Ask anyone: September 11, 2001, was serene and lovely, a perfect day until a plane struck the World Trade Center. Read more...
Ask anyone: September 11, 2001, was serene and lovely, a perfect day until a plane struck the World Trade Center.
But right now it is a few days earlier, and four kids in different parts of the country are going about their lives. Sergio, who lives in Brooklyn, is struggling to come to terms with the absentee father he hates and the grandmother he loves. Will s father is gone, too, killed in a car accident that has left the family reeling. Naheed has never before felt uncomfortable about being Muslim, but at her new school she s getting funny looks because of the head scarf she wears. Aimee is starting a new school in a new city and missing her mom, who has to fly to New York on business.
These four don t know one another, but their lives are about to intersect in ways they never could have imagined. Award-winning author Nora Raleigh Baskin weaves together their stories into an unforgettable novel about that seemingly perfect September day the day our world changed forever."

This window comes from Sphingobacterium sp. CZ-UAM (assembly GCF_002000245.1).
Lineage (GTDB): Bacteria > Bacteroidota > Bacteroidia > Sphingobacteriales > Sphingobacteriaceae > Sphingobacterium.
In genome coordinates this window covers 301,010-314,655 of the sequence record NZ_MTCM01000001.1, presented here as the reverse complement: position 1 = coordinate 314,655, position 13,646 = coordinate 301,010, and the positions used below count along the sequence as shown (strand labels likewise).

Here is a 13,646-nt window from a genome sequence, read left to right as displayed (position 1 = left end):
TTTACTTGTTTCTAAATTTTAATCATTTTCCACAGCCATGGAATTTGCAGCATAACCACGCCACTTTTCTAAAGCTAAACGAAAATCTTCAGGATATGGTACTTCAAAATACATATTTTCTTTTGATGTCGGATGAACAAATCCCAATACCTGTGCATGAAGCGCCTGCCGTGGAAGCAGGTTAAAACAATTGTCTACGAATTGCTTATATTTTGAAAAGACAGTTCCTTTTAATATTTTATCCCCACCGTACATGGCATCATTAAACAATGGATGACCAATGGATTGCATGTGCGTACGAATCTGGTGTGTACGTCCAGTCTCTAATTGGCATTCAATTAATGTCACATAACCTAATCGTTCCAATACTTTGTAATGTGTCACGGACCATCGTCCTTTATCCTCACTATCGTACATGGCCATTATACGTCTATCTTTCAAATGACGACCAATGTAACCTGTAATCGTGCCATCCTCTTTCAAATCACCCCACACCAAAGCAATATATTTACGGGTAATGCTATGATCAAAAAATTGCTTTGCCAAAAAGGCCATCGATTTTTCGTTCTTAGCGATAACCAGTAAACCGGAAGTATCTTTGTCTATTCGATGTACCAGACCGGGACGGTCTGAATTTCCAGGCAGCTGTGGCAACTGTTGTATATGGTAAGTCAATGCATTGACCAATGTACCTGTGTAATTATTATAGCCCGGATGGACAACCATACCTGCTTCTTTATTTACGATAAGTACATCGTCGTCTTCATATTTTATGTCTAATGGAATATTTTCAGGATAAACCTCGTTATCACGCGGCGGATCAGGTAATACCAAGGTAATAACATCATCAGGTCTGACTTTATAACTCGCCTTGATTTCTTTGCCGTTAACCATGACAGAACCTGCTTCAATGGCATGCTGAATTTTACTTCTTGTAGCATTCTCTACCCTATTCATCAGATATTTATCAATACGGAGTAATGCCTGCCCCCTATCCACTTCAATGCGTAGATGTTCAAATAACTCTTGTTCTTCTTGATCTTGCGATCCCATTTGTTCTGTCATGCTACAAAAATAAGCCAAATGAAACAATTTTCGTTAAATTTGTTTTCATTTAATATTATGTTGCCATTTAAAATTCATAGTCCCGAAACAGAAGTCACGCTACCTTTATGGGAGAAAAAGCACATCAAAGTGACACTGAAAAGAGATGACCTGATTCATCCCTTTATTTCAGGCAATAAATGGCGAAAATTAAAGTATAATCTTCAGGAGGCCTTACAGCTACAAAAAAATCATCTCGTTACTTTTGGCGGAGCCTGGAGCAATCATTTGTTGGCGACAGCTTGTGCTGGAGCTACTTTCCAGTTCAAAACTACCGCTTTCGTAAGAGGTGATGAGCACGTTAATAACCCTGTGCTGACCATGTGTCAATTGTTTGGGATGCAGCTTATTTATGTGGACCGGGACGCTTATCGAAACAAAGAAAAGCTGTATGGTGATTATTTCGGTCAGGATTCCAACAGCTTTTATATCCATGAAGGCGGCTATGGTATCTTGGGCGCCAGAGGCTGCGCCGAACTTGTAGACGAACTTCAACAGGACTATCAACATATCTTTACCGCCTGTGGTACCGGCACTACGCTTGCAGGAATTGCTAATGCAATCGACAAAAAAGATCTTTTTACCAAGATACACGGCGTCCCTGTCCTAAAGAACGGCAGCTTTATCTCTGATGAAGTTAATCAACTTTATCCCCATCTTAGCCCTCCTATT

- ISBN-13: 9781442485068
- ISBN-10: 144248506X
- Publisher: Atheneum Books for Young Readers
- Publish Date: June 2016
- Page Count: 208
- Reading Level: Ages 10-14
Publishers Weekly® Reviews
- Reviewed in: Publishers Weekly, page .
- Review Date: 2016-04-25
- Reviewer: Staff
For a generation of readers born and raised after 9/11, Baskin (Ruby on the Outside) offers a powerful account of how the events changed lives. Her cast is made up of four middle-school students who briefly cross paths at Chicago’s bustling O’Hare Airport two days before the Twin Towers fall. Characters include Will, a Pennsylvania boy still grieving his father’s death; Aimee, settling into her new home in Los Angeles while her mother is on a business trip in New York City; Brooklyn native Sergio, who has just won a national math award; and Nadira, a Muslim girl from Ohio who is trying to fit in by not wearing her “beliefs on her sleeve.” Hours before the hijackings, the children are preoccupied with family and peers, but after learning about the terrorist attacks, all are deeply and personally touched in some way, their problems put in new perspective. There are no graphic displays of violence; Baskin focuses on how her characters emerge wiser, worldlier, and more sensitive to others’ pain after surviving a profound and tragic piece of history. Ages 8–12. Agency: Nancy Gallt Literary Agency. (June)